History

Fact Explanation
Known personal history of epilepsy The aetiology is usually idiopathic while rarely a secondary aetiology predisposing seizure development may exist. Epilepsy affects about 0.5% of pregnant women.[1]
A diagnosed patient with epilepsy may present with a seizure episode. During the antenatal period the seizure frequency may increase/decrease or remain unchanged.[2] The patient may experience an alteration in the seizure frequency due to the physiological changes associated with pregnancy. Reduced drug absorption (due to nausea & vomiting), increase in plasma volume, changes in renal & hepatic metabolism may precipitate seizure attacks.
Newly diagnosed with epilepsy during pregnancy Majority of women have being diagnosed prior to conception. A wide differential diagnosis including Eclampsia, central nervous system infection, metabolic disturbances, epilepsy, stroke etc needs to be considered if the first seizure episode develops during pregnancy.[3]
References
  1. NULMAN I, LASLO D, KOREN G. Treatment of epilepsy in pregnancy. Drugs [online] 1999 Apr, 57(4):535-44 [viewed 10 May 2014] Available from: http://www.ncbi.nlm.nih.gov/pubmed/10235691
  2. The Management of Pregnancy in Women with Epilepsy. Scottish Obstetric Guidelines and Audit Project, December 1997 [Viewed on 8 May 2014]. Available from : http://www.drfogarty.co.uk/mat_epilepsy.pdf
  3. HART LA, SIBAI BM. Seizures in pregnancy: epilepsy, eclampsia, and stroke. Semin Perinatol [online] 2013 Aug, 37(4):207-24 [viewed 14 September 2014] Available from: doi:10.1053/j.semperi.2013.04.001

Examination

Fact Explanation
Usually unremarkable. Examination is usually normal in patients with idiopathic epilepsy. Patients with secondary epilepsy may exhibit neurological signs in accordance to the underlying aetiology.[1]
References
  1. The Management of Pregnancy in Women with Epilepsy. Scottish Obstetric Guidelines and Audit Project, December 1997 [Viewed on 8 May 2014]. Available from : http://www.drfogarty.co.uk/mat_epilepsy.pdf

Differential Diagnoses

Fact Explanation
Eclampsia Eclampsia is defined as the occurrence of a tonic clonic seizure in association with a diagnosis of pre-eclampsia.[1] This is an obstetric emergency. Eclampsia can occur in the antenatal, intrapartum and postpartum period. The patient usually has severe hypertension with significant proteinuria. The patient may also develop other associated complications such as renal failure, placental abruption, HELLP syndrome etc.
Syncope Syncope is the result of generalized reduced cerebral perfusion. The patient experiences blackening of the environment accompanied with sweating and paleness. Loss of consciousness is limited to a few seconds from which the patient rapidly recovers. Syncope is usually not associated with clonic limb movements & urine/fecal incontinence.[2] There is no amnesia for the event. Syncope is often triggered by events the subject fears, emotional stress etc. Differentiation from seizures depends on the clinical history.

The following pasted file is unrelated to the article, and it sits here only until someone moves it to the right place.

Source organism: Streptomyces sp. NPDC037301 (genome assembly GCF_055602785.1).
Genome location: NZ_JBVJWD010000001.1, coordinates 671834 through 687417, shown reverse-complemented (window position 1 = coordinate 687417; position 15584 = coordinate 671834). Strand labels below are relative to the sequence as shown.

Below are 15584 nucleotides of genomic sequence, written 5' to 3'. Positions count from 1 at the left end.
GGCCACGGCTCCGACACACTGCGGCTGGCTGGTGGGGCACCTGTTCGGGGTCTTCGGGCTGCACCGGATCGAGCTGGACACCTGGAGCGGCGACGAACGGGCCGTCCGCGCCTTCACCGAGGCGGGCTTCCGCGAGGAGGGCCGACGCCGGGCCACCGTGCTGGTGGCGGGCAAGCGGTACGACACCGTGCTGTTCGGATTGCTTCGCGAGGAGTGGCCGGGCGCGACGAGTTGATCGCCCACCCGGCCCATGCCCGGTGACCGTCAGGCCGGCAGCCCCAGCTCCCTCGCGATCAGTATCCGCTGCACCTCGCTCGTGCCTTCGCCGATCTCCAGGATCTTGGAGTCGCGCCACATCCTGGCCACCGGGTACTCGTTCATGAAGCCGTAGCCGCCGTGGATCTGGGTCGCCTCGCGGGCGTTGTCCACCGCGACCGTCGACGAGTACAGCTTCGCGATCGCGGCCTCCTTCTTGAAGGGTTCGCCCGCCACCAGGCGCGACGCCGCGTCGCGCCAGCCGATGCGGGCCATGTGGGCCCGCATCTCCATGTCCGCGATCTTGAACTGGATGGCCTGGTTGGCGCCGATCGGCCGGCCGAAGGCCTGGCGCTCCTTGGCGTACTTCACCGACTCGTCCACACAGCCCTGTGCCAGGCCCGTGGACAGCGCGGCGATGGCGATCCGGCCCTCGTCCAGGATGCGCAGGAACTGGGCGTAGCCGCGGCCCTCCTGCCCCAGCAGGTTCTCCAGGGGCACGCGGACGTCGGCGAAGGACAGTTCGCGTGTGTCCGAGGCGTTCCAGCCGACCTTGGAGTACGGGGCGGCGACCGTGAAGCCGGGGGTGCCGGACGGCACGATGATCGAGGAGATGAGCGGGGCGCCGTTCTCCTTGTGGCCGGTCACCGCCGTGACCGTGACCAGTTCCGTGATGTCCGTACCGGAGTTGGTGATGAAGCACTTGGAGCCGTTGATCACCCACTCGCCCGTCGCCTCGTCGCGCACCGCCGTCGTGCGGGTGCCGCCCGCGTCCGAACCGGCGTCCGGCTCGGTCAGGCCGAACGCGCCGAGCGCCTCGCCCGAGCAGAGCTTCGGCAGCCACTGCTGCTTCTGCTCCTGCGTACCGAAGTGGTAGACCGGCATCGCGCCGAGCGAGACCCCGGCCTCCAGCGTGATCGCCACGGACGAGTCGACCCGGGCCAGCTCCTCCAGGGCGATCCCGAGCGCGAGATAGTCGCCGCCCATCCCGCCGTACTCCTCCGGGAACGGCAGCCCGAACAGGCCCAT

Organic non-epileptic seizures Non-epileptic seizures (NES) are seizures that develop in the absence of excessive brain electrical activity.[3] Organic NES develop due to the presence of a physical cause such as metabolic imbalances (Renal failure, diabetic ketoacidosis), electrolyte imbalances (hypocalcaemia, hyponatriaemia), cerebrovasular disorders, CNS infection etc.
Psychogenic non Epileptic Seizures Psychogenic seizures include dissociative seizures, panic attacks & fastidious seizures. Dissociative seizures happen unconsciously without awareness of the patient. Panic attacks are episodes of extreme anxiety accompanied with sweating, palpitations,dyspnea which may progress to seizures. Features that support a diagnosis of factitious seizures include very prolonged seizures, very high frequency of seizures and occurrence of seizures only in public. Features such as incontinence, injuries are usually absent.[4] Clinical history is used to differentiate epileptic seizures from psycogenic non-epileptic seizures.[5]
References
  1. WALKER JJ. Pre-eclampsia. Lancet [online] 2000 Oct 7, 356(9237):1260-5 [viewed 14 September 2014] Available from: doi:10.1016/S0140-6736(00)02800-2
  2. Guidelines for the diagnosis and management of syncope (version 2009). [Online] The Task Force for the Diagnosis and Management of Syncope of the European Society of Cardiology, 2009 [Viewed on 9 May 2014]. Available from : http://www.escardio.org/guidelines-surveys/esc-guidelines/guidelinesdocuments/guidelines-syncope-ft.pdf
  3. LESSER RP. Treatment and Outcome of Psychogenic Nonepileptic Seizures Epilepsy Curr [online] 2003 Nov, 3(6):198-200 [viewed 11 May 2014] Available from: doi:10.1046/j.1535-7597.2003.03601.x